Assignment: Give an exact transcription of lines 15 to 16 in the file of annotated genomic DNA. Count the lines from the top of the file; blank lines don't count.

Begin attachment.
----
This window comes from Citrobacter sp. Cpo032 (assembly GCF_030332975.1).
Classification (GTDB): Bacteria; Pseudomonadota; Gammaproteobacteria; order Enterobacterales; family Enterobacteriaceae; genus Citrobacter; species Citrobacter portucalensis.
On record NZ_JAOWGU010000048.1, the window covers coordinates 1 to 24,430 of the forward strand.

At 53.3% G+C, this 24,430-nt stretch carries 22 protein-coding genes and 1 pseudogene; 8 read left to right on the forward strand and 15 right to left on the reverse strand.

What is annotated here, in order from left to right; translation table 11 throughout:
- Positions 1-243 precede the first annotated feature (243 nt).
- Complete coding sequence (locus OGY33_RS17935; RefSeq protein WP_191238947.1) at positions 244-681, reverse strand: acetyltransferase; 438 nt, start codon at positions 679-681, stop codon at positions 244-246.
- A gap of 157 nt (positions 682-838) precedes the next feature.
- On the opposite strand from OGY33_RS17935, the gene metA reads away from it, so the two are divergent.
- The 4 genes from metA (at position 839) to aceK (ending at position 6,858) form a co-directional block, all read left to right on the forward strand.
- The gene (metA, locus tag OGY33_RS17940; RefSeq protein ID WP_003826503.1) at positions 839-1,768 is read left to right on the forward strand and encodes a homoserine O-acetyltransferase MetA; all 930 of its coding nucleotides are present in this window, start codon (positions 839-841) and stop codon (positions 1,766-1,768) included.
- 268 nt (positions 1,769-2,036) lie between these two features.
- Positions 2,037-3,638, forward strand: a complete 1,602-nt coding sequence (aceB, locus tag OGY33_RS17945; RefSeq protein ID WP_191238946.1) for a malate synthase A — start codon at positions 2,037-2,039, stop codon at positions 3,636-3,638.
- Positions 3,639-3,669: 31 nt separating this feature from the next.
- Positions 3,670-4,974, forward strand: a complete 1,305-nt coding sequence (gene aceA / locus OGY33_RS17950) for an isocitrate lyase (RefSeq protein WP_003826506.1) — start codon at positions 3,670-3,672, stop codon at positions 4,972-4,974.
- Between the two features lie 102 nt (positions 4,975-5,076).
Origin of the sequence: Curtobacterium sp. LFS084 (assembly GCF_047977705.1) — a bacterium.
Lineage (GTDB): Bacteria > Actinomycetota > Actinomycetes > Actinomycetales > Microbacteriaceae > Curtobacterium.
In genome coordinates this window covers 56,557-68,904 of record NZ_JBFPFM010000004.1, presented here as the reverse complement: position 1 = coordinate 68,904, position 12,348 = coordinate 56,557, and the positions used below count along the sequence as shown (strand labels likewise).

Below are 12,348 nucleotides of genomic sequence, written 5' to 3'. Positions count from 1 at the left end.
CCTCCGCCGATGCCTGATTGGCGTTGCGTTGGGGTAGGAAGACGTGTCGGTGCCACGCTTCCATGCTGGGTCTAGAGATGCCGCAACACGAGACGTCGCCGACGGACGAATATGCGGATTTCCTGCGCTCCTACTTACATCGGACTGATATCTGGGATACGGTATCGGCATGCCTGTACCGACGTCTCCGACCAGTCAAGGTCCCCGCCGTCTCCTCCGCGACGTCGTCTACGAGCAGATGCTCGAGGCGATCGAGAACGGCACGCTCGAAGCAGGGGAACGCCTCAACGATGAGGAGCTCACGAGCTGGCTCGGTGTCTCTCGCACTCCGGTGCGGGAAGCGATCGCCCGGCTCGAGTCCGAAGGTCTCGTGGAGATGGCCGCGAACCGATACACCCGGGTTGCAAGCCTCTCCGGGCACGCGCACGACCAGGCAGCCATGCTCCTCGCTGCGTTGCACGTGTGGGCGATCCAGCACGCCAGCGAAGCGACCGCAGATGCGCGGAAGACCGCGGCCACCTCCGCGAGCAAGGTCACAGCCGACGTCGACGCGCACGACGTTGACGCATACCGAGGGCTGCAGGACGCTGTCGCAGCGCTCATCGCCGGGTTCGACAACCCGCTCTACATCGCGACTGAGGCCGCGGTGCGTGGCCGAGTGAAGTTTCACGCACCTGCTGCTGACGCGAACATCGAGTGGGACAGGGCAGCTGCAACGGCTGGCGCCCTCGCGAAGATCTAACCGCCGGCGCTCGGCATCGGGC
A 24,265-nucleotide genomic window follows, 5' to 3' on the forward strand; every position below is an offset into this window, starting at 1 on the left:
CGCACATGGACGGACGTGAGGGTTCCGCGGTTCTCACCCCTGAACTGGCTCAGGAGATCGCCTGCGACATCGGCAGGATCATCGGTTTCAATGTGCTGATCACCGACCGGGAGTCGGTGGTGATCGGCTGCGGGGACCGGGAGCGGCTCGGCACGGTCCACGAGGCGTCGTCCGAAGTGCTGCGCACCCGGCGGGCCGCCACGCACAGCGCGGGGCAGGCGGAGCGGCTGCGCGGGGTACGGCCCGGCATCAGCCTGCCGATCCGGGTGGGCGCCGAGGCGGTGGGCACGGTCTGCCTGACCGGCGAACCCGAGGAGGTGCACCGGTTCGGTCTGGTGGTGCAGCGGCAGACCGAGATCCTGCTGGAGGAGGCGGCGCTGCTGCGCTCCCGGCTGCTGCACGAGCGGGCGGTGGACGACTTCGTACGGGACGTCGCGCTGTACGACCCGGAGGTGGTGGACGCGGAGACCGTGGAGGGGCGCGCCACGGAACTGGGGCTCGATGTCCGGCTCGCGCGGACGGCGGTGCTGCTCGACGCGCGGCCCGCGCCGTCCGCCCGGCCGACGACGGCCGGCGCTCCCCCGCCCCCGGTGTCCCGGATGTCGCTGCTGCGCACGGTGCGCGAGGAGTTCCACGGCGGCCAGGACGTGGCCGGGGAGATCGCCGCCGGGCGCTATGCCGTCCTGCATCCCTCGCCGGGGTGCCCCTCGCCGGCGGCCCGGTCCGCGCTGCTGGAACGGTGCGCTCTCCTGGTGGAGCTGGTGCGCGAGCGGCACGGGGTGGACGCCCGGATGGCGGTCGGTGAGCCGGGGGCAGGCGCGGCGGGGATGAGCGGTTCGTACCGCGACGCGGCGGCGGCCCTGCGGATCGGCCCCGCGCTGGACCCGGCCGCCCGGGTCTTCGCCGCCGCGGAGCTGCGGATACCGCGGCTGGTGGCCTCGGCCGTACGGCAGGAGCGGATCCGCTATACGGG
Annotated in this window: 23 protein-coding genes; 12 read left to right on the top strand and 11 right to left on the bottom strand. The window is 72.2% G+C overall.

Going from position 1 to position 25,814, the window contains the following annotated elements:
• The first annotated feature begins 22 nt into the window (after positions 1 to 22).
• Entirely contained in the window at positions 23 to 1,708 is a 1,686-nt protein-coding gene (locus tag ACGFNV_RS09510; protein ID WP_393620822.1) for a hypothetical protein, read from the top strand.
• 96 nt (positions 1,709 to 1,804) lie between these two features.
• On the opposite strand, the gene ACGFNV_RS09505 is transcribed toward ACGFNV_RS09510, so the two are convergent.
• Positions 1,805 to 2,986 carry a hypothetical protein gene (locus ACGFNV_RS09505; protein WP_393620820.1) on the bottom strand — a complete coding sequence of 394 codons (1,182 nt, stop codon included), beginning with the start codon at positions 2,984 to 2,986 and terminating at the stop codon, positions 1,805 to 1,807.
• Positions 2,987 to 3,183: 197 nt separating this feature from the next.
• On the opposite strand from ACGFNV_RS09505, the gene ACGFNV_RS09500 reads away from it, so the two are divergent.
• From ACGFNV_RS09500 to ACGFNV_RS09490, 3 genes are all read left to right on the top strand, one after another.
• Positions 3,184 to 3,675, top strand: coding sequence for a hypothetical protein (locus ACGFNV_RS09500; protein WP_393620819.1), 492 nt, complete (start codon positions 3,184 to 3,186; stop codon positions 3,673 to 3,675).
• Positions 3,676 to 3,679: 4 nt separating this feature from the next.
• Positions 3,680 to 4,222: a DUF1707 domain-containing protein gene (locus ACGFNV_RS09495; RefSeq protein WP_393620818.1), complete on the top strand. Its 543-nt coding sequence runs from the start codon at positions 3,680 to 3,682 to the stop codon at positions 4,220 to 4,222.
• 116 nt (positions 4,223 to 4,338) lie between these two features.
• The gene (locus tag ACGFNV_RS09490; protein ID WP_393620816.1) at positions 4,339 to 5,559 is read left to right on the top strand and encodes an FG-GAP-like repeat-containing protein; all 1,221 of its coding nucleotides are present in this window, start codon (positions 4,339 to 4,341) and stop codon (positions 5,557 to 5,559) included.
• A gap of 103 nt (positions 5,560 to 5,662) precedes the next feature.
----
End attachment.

- Positions 3,670-4,974, forward strand: a complete 1,305-nt coding sequence (gene aceA / locus OGY33_RS17950) for an isocitrate lyase (RefSeq protein WP_003826506.1) — start codon at positions 3,670-3,672, stop codon at positions 4,972-4,974.
- Between the two features lie 102 nt (positions 4,975-5,076).